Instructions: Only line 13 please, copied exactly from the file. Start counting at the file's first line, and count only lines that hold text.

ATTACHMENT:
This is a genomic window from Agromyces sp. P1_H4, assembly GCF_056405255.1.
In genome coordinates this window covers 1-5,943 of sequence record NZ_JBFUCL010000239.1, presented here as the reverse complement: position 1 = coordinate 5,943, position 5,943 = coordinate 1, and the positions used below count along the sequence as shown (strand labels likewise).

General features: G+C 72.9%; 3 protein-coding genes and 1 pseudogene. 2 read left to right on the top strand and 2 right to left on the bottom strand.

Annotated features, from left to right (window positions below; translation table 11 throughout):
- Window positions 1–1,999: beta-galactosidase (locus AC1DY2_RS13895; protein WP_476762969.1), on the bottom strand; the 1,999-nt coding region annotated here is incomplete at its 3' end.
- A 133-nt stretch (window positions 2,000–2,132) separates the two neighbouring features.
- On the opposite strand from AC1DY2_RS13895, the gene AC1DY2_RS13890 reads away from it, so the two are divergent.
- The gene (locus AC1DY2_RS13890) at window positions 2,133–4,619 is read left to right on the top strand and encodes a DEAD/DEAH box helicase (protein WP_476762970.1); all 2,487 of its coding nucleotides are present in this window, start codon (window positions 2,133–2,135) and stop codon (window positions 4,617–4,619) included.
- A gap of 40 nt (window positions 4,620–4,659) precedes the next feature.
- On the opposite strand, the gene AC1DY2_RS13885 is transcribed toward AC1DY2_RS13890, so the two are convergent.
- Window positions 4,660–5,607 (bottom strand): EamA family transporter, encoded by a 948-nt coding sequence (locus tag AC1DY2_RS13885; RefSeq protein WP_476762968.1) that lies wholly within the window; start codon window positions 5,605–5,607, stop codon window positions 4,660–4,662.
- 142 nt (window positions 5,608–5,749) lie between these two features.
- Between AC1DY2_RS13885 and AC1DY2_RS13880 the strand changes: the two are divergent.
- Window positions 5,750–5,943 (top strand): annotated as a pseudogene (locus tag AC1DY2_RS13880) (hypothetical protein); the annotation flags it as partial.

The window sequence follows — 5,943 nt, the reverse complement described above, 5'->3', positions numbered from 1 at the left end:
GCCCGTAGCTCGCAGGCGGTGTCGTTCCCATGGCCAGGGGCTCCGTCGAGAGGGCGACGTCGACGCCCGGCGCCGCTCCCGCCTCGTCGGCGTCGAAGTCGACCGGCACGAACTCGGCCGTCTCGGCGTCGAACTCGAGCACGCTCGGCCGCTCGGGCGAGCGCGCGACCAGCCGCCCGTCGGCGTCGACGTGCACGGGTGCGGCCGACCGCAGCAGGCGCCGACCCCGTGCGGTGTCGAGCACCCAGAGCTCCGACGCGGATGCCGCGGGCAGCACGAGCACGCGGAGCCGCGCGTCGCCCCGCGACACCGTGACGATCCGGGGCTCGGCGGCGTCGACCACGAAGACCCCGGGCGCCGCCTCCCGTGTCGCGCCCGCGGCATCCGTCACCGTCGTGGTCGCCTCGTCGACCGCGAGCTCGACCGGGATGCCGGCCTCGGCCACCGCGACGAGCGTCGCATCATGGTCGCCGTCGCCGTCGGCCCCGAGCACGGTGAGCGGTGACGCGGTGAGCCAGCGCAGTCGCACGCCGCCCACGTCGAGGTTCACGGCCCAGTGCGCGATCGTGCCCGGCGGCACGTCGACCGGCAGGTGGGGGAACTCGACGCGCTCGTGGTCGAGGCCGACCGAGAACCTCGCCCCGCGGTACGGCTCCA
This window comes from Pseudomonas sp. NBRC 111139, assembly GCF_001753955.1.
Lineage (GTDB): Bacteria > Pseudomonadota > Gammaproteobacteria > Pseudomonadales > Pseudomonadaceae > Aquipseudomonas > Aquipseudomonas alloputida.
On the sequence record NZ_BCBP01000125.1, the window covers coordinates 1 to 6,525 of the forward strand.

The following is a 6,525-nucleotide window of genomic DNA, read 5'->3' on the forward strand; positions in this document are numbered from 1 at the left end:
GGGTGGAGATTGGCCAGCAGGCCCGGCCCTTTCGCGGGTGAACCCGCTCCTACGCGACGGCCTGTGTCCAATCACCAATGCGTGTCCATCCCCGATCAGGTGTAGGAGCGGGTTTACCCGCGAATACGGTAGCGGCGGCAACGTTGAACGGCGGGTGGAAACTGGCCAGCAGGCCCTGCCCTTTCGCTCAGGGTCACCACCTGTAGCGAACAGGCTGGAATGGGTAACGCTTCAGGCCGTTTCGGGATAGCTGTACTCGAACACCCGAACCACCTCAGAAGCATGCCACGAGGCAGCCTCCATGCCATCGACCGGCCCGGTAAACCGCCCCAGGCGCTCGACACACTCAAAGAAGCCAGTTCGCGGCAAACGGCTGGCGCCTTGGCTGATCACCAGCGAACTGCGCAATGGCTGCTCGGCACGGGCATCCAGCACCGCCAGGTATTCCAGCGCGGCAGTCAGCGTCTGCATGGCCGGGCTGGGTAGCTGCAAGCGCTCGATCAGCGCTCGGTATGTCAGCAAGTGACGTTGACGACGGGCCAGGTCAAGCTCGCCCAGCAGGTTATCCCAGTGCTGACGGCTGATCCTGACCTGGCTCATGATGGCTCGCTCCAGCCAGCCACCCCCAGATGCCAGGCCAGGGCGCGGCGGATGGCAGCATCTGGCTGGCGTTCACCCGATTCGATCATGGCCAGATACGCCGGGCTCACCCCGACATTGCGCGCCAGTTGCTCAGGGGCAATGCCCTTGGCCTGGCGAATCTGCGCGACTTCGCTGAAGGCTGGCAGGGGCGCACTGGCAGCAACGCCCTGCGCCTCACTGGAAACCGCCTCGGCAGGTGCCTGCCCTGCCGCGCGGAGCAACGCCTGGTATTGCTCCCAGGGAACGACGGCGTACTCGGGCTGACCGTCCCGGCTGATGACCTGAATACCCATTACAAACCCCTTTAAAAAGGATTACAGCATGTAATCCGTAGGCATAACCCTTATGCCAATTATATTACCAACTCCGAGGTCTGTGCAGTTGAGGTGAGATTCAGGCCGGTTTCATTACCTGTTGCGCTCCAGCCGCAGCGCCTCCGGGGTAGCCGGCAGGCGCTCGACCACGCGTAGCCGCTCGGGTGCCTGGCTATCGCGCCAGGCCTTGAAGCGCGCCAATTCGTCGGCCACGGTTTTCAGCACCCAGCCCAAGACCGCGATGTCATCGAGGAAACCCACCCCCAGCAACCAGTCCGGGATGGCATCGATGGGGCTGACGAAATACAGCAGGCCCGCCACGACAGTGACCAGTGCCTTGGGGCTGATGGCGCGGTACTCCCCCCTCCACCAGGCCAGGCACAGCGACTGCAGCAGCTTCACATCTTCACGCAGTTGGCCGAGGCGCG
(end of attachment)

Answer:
- Between AC1DY2_RS13885 and AC1DY2_RS13880 the strand changes: the two are divergent.